Nia Wilson’s Tragic Death

Nia Wilson before her murder.

By Kennedy Calise

Nia Wilson was a graduate of Oakland High School. She had great dreams of being a paramedic and placing a career in criminal justice. She also loved music, often creating rap videos to post on YouTube. On July 22nd, 2018, Nia Wilson had her throat slit on Oakland MacArthur’s station platform. She was with her two other sisters, Latifa and Tashiya Wilson.

The reported killer, John Lee Cowell, has been caught at Pleasant Hill BART on   and taken into custody by the help of an anonymous rider. Cowell was a homeless man who just finished from his jail sentence. He was arrested on July 25, 2018. Since the tragedy, concerns and conversations have been  not only about BART’s security but especially if the murder was racially motivated. In the East Bay Area, police shootings and hate crimes are not new.

 Five days before Nia’s death, two other people have also received unrelated attacks on the Bay Area’s Transit, although the station did not take these attacks into serious consideration. Statistics from the San Francisco Chronicle report, “The state statistics show that BART recorded 428 violent crimes in 2017 — 293 robberies, 130 assaults, five rapes and no homicides. In 2007, there were 254 violent crimes on BART trains and at stations.” Debora Allen, BART board director responded saying “We’re not doing enough to let the public know these people are committing these crimes,” said BART board director Debora Allen. “I have long thought for a year now that there has been some inconsistency in the way information and photos of people of interest of have been released.” Wilson’s relatives are now suing BART for their lack of security.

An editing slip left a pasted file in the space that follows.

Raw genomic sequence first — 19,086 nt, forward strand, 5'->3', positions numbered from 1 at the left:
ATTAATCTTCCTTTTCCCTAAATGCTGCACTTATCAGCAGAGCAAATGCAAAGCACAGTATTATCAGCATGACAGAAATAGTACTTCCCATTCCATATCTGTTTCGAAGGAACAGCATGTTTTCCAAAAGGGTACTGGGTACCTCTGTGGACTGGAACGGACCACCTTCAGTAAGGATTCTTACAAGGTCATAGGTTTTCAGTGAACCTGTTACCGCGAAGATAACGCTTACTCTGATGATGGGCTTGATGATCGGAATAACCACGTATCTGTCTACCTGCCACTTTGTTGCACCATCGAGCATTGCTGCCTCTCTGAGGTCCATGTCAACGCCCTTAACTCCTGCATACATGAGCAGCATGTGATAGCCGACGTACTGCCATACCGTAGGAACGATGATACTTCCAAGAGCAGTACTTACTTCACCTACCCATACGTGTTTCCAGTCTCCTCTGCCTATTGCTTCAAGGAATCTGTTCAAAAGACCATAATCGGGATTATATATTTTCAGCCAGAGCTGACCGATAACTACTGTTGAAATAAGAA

Later, BART urged their riders to report disturbing behavior immediately on stations by calling 911 or their payphone number. The station is still looking to find ways to an expensive process to upgrade security.

After her death, An abundance of people surrounded Macarthur BART station for mourning and awareness. People decorated her memorial with posters, candles, flowers and artwork of her.  Leaving the BART station, according to East Bay Express, “over 1,000 people marched south on Telegraph Avenue past new mid-rise apartment buildings that are rapidly changing the city’s landscape,”  while making a moving process to safe transportation.

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